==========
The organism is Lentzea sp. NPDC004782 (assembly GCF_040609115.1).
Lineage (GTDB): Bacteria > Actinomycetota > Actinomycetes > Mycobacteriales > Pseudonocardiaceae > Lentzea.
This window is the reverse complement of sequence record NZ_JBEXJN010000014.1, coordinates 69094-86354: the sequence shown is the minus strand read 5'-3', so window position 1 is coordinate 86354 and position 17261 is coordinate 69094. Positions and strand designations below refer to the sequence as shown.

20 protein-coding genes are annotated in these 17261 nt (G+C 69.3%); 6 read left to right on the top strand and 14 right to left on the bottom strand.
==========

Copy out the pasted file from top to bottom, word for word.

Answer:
The organism is Lentzea sp. NPDC004782 (assembly GCF_040609115.1).
Lineage (GTDB): Bacteria > Actinomycetota > Actinomycetes > Mycobacteriales > Pseudonocardiaceae > Lentzea.
This window is the reverse complement of sequence record NZ_JBEXJN010000014.1, coordinates 69094-86354: the sequence shown is the minus strand read 5'-3', so window position 1 is coordinate 86354 and position 17261 is coordinate 69094. Positions and strand designations below refer to the sequence as shown.

20 protein-coding genes are annotated in these 17261 nt (G+C 69.3%); 6 read left to right on the top strand and 14 right to left on the bottom strand.